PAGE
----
Francois Portmann is a professional photographer with an impressive portfolio. Though originally from Switzerland he now makes New York City his home where I (Corey) have had the great fortune of meeting him, birding with him, and photographing wildlife with him. He gets images that make other photographers want to scream at their inadequacies and we here at 10,000 Birds often link to some of his more amazing galleries. Here, for the first time, we present one of his galleries on 10,000 Birds. If you like what you see please leave a comment telling Francois you want more. (And also make sure to click on over to his own blog for more great images!) All images and text here are copyrighted by Francois Portmann and don’t let us catch you stealing them…
I encountered a pair of White-throated Dippers (Cinclus cinclus) during my trip to Switzerland last summer. Their habitat is fast-running, rocky streams and rivers where they feed on aquatic invertebrates and insects, larvae, mollusks and small fish.
I know just that kind of place near my hometown in northwest Switzerland, a gorge that cuts through the southernmost range of the Jura Mountains. As one of the few natural crossings from the Swiss Plateau to the Rhine, it has been extensively traveled since the Roman Empire and earlier.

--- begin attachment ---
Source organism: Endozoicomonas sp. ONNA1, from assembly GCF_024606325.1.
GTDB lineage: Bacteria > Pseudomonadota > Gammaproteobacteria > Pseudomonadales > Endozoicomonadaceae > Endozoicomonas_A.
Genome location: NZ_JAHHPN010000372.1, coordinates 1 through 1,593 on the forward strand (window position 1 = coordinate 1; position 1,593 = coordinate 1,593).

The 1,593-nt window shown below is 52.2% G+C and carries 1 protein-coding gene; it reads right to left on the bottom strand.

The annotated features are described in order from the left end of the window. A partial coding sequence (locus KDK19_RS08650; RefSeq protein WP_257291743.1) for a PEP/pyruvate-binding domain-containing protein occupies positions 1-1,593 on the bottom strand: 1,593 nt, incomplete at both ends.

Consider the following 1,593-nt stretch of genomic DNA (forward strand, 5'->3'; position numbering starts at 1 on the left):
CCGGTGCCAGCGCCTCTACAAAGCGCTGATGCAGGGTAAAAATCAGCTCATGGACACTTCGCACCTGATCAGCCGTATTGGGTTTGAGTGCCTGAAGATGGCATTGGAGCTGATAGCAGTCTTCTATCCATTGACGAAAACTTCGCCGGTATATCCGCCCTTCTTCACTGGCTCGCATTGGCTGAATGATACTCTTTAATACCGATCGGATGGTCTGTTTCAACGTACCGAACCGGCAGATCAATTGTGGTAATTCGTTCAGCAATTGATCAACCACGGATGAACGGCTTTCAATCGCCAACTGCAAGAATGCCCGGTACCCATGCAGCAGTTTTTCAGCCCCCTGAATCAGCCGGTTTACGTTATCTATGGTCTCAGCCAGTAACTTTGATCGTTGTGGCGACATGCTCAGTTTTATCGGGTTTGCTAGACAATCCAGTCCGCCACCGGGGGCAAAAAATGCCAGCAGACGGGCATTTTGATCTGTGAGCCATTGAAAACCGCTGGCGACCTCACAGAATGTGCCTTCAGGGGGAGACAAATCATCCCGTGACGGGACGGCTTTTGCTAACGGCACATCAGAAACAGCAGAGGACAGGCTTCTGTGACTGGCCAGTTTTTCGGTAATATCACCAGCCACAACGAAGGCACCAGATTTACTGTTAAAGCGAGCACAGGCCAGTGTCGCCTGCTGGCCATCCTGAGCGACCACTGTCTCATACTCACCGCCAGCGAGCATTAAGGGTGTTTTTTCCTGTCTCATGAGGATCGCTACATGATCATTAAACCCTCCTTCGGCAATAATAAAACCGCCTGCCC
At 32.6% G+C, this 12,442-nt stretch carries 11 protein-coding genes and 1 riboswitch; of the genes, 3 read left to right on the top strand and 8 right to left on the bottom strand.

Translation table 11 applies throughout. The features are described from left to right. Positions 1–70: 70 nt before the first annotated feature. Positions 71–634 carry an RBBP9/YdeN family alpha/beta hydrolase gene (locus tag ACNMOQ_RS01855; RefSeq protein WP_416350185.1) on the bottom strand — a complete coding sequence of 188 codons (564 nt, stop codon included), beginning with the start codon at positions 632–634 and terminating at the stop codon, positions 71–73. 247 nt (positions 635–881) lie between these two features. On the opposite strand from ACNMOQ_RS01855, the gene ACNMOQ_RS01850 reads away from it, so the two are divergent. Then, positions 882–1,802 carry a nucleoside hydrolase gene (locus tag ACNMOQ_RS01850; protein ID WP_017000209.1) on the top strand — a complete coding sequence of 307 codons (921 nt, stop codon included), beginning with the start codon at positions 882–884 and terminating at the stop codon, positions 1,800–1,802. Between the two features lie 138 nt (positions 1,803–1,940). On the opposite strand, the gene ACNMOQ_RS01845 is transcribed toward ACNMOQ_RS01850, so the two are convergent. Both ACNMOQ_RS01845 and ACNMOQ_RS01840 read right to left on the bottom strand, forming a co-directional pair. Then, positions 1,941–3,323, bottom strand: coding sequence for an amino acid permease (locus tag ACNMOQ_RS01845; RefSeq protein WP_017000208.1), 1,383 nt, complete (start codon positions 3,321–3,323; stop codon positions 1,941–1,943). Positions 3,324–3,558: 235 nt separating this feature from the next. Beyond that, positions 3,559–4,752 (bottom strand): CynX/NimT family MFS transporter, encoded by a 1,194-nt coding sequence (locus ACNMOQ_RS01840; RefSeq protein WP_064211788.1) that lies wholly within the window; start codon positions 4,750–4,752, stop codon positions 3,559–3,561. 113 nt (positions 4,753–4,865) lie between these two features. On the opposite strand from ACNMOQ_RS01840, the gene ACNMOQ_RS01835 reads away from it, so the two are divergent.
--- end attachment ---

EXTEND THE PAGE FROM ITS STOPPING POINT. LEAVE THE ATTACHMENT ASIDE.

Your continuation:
White-throated Dippers nest by the water, usually in a crack or hollow in the rock or bridge support. They have their own unique hunting technique – they”dip” their heads in the water and walk on the bottom of streams, using their tail and wings to get downward pressure and even “swim” underwater.
Their aquatic adaptations include dense plumage and a membrane that seals the bird’s nostrils during dives like the one above. They are great birds and fun to watch and photograph.
How did I take these pictures? The lighting situation is tricky down at the bottom of a canyon. Direct sunlight is spotty and harsh, shining through tree foliage and open spots. Of course, a speedlite can help fill the shadows, but I always prefer natural light first. Therefore timing is key, when the sun hits the sheer vertical cliffs (the side without trees) and serves as a giant reflector. This will provide enough soft light for images at decent shutter speed.
These pictures shot with a 300mm prime lens and 1.4x extender at f 4 and a shutter speed between 1/400 and 1/2000, using a monopod support.
We’re sure you liked these shots of White-throated Dippers. If you want to see more great images of birds check out our big and growing page of photo galleries, 10,000 Clicks!